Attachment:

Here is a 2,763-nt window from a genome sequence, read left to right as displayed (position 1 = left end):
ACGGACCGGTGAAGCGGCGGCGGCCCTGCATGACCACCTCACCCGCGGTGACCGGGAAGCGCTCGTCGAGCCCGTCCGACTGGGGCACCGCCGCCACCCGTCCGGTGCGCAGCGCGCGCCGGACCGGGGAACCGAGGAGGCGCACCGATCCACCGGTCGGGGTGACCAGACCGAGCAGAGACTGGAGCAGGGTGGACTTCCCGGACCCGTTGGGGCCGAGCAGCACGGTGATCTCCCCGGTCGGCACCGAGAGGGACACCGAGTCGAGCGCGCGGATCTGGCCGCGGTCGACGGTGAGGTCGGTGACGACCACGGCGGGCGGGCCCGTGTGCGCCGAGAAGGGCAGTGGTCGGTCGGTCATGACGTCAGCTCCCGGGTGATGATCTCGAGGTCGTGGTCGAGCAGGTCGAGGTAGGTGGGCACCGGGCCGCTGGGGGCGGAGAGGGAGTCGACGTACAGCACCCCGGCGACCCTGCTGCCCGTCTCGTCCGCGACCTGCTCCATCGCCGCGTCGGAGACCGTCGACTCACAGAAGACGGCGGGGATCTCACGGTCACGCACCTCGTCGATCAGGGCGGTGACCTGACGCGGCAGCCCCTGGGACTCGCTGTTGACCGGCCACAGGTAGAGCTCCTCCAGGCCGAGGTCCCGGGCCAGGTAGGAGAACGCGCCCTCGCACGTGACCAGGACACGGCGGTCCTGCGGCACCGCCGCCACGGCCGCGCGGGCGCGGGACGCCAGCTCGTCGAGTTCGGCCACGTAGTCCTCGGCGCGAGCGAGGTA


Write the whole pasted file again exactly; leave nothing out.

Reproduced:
Here is a 2,763-nt window from a genome sequence, read left to right as displayed (position 1 = left end):
ACGGACCGGTGAAGCGGCGGCGGCCCTGCATGACCACCTCACCCGCGGTGACCGGGAAGCGCTCGTCGAGCCCGTCCGACTGGGGCACCGCCGCCACCCGTCCGGTGCGCAGCGCGCGCCGGACCGGGGAACCGAGGAGGCGCACCGATCCACCGGTCGGGGTGACCAGACCGAGCAGAGACTGGAGCAGGGTGGACTTCCCGGACCCGTTGGGGCCGAGCAGCACGGTGATCTCCCCGGTCGGCACCGAGAGGGACACCGAGTCGAGCGCGCGGATCTGGCCGCGGTCGACGGTGAGGTCGGTGACGACCACGGCGGGCGGGCCCGTGTGCGCCGAGAAGGGCAGTGGTCGGTCGGTCATGACGTCAGCTCCCGGGTGATGATCTCGAGGTCGTGGTCGAGCAGGTCGAGGTAGGTGGGCACCGGGCCGCTGGGGGCGGAGAGGGAGTCGACGTACAGCACCCCGGCGACCCTGCTGCCCGTCTCGTCCGCGACCTGCTCCATCGCCGCGTCGGAGACCGTCGACTCACAGAAGACGGCGGGGATCTCACGGTCACGCACCTCGTCGATCAGGGCGGTGACCTGACGCGGCAGCCCCTGGGACTCGCTGTTGACCGGCCACAGGTAGAGCTCCTCCAGGCCGAGGTCCCGGGCCAGGTAGGAGAACGCGCCCTCGCACGTGACCAGGACACGGCGGTCCTGCGGCACCGCCGCCACGGCCGCGCGGGCGCGGGACGCCAGCTCGTCGAGTTCGGCCACGTAGTCCTCGGCGCGAGCGAGGTA